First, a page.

Visa to offer new kind of card

Visa is preparing for the arrival of so-called 'infomoney' that will allow consumers to do more than make virtual payments in the future.

Visa is preparing for the arrival of so-called "infomoney" that will allow consumers to do more than make virtual payments in the future, Visa USA head Carl Pascarella says. "Infomoney" will have a combination of financial data and personal information, including things like medical and employment records, he said in a keynote at the Internet & Electronic Commerce Conference.

The new cards will have embedded chips that will replace the magnetic strips on existing cards. Rather than just verifying the information, the magnetic chips will contain the data itself, Pascarella says. "The challenge is to exchange infomoney over open networks, with the same reliability" as it is exchanged now over closed, proprietary networks that banks use today, he says.

Visa has pilot projects using so-called "smartcard" technology in the US, Argentina, Australia, Canada, Colombia and Spain.

Pascarella says banks and customers will decide what information will be stored on the chips embedded on a user's card.

For the Boeing Employees Credit Union in Seattle, the biggest concerns are ease of access for users to online systems and security, Patricia Smith, vice-president of operations at the credit union, said after Pascarella spoke.

She says the credit union offers home banking, online loan applications, information on checking accounts and the ability to transfer funds as well as credit cards to its 202,000 members. All of the services are conducted over a proprietary network, but will move to the Internet by the end of the year, she says.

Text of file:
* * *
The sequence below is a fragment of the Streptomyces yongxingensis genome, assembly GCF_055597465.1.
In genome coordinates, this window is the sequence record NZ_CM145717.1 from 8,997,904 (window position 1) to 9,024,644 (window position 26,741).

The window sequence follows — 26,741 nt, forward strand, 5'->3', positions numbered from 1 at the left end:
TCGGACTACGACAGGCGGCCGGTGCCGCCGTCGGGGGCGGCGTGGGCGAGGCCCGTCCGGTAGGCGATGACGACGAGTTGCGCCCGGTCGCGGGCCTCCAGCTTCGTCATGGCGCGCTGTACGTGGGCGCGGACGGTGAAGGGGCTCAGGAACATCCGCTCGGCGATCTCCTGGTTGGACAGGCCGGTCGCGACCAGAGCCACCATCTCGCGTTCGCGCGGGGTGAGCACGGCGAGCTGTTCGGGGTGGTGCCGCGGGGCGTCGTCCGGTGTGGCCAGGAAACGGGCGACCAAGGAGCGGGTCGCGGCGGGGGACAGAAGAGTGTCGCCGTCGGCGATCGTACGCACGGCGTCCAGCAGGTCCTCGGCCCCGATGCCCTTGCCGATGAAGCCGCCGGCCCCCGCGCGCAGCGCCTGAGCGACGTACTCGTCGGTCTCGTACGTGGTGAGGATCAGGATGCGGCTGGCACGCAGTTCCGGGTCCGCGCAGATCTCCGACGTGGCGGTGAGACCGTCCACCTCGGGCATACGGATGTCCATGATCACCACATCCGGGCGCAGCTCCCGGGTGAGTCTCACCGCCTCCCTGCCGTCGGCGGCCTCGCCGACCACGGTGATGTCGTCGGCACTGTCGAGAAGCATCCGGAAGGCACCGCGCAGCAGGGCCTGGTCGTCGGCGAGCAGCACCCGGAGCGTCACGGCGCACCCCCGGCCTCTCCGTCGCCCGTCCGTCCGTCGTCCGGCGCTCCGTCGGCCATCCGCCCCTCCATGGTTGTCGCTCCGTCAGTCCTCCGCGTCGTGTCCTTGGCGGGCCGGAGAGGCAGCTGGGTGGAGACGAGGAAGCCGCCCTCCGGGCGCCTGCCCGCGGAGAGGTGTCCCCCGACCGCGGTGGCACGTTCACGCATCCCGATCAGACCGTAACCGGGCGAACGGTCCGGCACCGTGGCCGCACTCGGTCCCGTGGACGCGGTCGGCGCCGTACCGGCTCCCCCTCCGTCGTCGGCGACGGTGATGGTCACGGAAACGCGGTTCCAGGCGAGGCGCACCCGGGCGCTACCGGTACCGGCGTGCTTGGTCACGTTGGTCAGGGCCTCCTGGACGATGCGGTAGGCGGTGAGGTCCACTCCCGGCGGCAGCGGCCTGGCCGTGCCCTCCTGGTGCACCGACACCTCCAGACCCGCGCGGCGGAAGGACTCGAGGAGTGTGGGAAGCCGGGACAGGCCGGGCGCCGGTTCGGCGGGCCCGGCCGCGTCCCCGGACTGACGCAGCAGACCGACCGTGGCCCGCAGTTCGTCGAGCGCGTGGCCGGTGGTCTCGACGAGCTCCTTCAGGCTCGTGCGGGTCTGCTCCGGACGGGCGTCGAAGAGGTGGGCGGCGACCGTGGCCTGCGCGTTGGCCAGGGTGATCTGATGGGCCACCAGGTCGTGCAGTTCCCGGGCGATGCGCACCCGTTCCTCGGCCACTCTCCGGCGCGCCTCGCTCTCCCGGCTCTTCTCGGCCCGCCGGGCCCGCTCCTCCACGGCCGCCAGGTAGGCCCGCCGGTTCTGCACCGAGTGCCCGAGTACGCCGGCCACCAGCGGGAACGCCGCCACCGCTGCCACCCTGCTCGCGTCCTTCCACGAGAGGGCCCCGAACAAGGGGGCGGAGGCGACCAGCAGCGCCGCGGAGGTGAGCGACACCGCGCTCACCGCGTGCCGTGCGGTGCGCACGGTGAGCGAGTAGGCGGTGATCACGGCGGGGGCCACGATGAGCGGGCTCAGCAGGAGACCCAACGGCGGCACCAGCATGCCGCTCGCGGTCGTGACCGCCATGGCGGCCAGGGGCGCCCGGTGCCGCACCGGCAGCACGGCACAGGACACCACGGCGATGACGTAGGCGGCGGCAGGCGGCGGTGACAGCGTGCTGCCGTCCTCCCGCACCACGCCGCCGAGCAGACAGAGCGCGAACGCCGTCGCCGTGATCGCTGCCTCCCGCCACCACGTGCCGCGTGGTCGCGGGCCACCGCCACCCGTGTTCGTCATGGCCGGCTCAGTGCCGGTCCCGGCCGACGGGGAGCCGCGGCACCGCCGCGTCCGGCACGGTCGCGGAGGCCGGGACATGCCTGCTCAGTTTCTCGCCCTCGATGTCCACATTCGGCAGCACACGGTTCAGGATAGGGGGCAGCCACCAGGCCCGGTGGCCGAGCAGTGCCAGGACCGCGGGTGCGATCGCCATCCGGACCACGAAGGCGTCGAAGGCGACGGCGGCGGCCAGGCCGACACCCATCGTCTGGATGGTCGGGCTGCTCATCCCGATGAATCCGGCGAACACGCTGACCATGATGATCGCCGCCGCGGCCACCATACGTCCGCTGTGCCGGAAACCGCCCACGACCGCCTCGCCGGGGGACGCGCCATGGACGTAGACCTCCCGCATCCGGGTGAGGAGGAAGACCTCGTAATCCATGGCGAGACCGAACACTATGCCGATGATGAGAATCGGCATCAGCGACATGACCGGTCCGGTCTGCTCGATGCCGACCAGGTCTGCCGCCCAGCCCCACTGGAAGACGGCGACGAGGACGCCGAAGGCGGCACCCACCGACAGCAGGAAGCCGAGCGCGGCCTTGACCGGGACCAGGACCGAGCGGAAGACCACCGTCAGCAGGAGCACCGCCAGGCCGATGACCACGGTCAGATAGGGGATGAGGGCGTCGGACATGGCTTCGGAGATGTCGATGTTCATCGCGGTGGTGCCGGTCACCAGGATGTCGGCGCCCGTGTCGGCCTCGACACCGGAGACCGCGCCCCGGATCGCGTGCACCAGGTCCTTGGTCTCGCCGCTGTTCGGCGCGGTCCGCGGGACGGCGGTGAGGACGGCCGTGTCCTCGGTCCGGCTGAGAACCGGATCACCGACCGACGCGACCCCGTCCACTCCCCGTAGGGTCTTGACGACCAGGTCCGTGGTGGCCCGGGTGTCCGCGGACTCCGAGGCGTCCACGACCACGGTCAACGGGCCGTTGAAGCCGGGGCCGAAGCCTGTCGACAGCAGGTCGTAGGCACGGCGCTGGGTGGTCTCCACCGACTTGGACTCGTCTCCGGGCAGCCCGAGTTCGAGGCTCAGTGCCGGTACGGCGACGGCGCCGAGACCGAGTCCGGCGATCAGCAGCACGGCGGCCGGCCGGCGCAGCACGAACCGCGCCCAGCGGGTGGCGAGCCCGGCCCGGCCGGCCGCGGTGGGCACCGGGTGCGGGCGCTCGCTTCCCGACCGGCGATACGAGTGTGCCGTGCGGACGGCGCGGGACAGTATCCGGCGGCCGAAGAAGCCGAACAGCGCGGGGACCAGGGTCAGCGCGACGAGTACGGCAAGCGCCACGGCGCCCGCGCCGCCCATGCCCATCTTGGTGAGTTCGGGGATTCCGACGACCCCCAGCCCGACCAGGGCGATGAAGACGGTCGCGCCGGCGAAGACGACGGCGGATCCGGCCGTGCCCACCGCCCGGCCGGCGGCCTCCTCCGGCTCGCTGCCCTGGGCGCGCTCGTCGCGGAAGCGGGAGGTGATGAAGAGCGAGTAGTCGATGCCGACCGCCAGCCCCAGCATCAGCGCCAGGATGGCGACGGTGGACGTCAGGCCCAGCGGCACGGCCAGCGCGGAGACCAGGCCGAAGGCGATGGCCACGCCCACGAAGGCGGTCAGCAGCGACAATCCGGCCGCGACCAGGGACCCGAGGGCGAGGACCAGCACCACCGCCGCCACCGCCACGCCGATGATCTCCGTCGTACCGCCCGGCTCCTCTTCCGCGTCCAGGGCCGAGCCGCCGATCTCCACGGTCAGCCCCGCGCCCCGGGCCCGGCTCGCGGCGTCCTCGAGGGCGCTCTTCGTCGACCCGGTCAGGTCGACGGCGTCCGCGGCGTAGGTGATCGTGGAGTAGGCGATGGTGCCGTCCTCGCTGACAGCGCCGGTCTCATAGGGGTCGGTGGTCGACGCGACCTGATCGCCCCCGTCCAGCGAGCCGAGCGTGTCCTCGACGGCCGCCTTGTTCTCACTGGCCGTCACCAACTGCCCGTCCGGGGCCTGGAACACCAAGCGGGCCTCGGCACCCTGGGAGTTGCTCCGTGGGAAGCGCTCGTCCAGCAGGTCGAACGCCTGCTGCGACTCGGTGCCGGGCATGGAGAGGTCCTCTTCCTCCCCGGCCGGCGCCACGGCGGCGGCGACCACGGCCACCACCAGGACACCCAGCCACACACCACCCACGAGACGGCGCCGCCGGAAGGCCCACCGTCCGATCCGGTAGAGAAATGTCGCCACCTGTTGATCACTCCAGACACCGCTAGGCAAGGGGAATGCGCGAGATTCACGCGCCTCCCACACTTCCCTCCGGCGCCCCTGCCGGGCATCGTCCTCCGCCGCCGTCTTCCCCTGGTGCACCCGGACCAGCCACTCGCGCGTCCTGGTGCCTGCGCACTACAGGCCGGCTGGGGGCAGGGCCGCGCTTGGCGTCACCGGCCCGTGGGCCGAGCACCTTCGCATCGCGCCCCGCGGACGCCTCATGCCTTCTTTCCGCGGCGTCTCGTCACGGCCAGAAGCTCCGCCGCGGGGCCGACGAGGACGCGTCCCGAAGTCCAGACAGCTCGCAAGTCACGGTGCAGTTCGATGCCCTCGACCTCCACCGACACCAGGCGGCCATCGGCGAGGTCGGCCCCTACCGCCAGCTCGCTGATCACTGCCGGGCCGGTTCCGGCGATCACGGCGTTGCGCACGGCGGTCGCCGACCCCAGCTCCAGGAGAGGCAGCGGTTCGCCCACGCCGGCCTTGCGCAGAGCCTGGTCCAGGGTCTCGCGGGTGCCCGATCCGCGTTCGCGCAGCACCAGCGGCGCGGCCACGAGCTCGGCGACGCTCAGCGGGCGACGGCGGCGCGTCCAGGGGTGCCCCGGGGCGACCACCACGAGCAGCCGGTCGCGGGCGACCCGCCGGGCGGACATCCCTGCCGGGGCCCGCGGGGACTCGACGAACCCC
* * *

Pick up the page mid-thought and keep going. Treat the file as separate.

Security is not the only concern. Many companies that want to conduct online business with their customers and suppliers are worried about the cost, says Greg Post, a managing associate with Coopers & Lybrand LLP in Dallas. Many of his clients are retail companies that are entering the online transactions market initially by making human resource and personnel information available on intranets, he says.

"Everyone's very cautious right now," he says. "They're just now recovering from failed client-server projects."

Online transaction systems are not cheap and don't reduce a company's overhead, he says. One thing that client-server systems lacked, and will be needed for electronic transactions, is management software for internal management, he says.

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